|Director : Patrick A. D. Grimont (email@example.com)|
The Unit includes research laboratories, three National Reference Centers, and three industry-oriented laboratories. All modern aspects of bacterial taxonomy are considered with the purposes of providing a better molecular and physiological definition of bacterial species and designing new tools for identification and epidemiological typing. Our methods have been applied to all sorts of bacteria including emerging pathogens.
Molecular taxonomy of bacteria (Patrick Grimont, Elisabeth Ageron, with many collaborations)
Most molecular methods are universally applicable. Comparison of rrs gene (encoding 16S rRNA) sequences allows to position a new isolate in the phylogenetic tree. However, DNA-DNA hybridization remains the essential tool for bacterial species delineation. Other gene sequences (r.g. rpoB) are studied with the aim to reach a taxonomic resolution similar to that of DNA-DNA hybridization. Once new species have been carefully delineated, discriminant phenotypic traits (Biotype-100 strips) or specific signatures in rrs or other genes are searched for. A new species of the genus Vibrio has been described in collaboration with Spanish and German teams and two new species of Legionella have been described in collaboration with our colleagues from Lyon..
Infraspecific diversity (Francine Grimont, Roney S. Coimbra)
Traditional typing tools are generally limited to a single bacterial species whereas molecular methods are more widely applicable. Performing molecular typing systems have been developped. Computer identification of patterns is currently done with softwareTaxotron. A ribotyping system for the genus Shigella has been set up (in collaboration with Giuseppe Nicastro). With endonuclease MluI, 51 discrete ribotypes were observed. A ribotype database allowed to identify 111 clinical isolates of Shigella. Somatic O antigens of Enterobacteriaceae result from the action of several enzymes. The genes encoding most of these enzymes are clustered in chromosomal region rfb. This region has been amplified and restricted for many E. coli serotypes and all Shigella serotypes. A database of restriction fragment sizes allows computer identification of E. coli and Shigella O serogroups. This approach allowed us to discover a new Shigella dysenteriae serotype represented by 22 nonagglutinable isolates. A cryptic flagellar gene (fliC) has been evidenced in 120 strains of Shigella (nonmotile bacteria). After restriction of the amplified gene, 17 patterns were observed. This approach may help uncover the evolutionary history of Shigella.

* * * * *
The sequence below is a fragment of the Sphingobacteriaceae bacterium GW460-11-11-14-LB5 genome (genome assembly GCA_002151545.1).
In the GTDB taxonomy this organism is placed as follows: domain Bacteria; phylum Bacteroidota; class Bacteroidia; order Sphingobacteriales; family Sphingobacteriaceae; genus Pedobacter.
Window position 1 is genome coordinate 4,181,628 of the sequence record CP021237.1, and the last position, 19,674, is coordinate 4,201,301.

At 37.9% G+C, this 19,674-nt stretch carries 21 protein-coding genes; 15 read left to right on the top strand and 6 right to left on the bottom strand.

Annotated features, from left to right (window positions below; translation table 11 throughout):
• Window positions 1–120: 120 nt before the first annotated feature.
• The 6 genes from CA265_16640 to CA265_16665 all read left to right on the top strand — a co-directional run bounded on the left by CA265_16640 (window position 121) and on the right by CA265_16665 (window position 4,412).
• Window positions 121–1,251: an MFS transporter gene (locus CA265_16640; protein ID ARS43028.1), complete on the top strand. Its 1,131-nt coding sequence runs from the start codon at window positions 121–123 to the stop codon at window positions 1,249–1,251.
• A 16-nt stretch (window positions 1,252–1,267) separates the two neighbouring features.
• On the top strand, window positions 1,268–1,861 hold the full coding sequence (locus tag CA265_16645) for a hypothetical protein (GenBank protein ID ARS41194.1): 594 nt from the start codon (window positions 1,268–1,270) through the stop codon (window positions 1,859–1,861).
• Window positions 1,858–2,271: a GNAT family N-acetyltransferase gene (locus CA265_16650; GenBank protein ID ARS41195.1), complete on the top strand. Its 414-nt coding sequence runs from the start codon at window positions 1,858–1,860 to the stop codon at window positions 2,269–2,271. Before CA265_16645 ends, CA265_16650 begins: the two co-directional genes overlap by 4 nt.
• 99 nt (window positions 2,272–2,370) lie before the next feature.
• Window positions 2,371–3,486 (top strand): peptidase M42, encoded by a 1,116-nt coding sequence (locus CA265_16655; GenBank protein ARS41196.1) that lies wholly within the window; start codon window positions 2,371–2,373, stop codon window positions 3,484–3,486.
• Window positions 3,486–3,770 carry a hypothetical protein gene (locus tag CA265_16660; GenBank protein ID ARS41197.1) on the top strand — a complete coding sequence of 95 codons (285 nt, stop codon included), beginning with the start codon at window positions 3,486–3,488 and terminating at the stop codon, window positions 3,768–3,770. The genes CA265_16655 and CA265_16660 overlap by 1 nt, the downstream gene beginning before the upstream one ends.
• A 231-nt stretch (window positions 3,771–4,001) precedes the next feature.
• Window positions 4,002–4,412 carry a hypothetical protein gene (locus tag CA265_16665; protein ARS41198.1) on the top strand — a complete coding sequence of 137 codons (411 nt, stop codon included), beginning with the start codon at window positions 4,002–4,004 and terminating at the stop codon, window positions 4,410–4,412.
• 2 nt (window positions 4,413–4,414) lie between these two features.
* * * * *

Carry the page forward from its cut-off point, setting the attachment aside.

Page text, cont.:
Metabolic diversity of bacteria (Odile Bouvet)
Synthesis of poly-beta-hydroxyalcanoate by Pseudomonas strains representing various known ribogroups has been studied (Stephane Diard's thesis). Methods which provide a global approach of the metabolism (e.g. application of nuclear magnetic resonnance) were set up as well as techniques allowing to evaluate the physiologic status of bacteria (energetic and oxidative state of bacteria, substrate transport, intracellular pools, activity of major metabolic pathways). These methods contributed to the study of bacterial viability developped at Aquabiolab.
Aquabiolab (Béatrice Regnault, Patrick Grimont)
This R&D laboratory is supported by industrial contracts. Within six years, it has acquired a wide experience in fluorescence in situ hybridization and has designed rapid molecular methods for detecting and enumerating specific bacterial species in water, foods, or clinical samples. A project exploring the frontier between bacterial life and death has been developped (Andrea Villarino's thesis). It has been demonstrated that revivification of bacteria in the presence of ciprofloxacine allowed to distinguish living bacteria (which elongate) from dead bacteria. This year, in collaboration with Maria C. Urdaci (Bordeaux), a fluorescent probe has been designed to visualize nonculturable segmented filamentous organisms associated with trout diarrhoea.
National Reference Center for Salmonella and Shigella (Philippe Bouvet and Patrick Grimont)
The NRCSS contributes to the surveillance of salmonellosis in France by performing complete serotyping (with 164 sera) on more than 10,000 clinical isolates of Salmonella and about 1000 isolates of Shigella each year. Strains are addressed to the NRCSS (with essential epidemiological information) on a voluntary basis by about 1600 public or private clinical laboratories. The NRCSS collects also information on strains which were serotyped locally (5000 per year). A house-made computer system for surveillance and alert of clinical salmonellosis and shigellosis, allows to document spatial and temporal tendencies of 80 major Salmonella or Shigella serotypes and to quickly detect any significant increase in number of cases at national, regional, or department level. Data reports are sent on a weekly basis to Institut de Veille Sanitaire (InVS). As soon as a significant increase has been detected, an alert message is sent by fax. The NRCSS has set up surveillance of antimicrobial resistance among Salmonella strains. A total of 1000 strains, randomly selected among 15 major serotypes, are studied each year. NRCSS participates in the Enter-Net European network.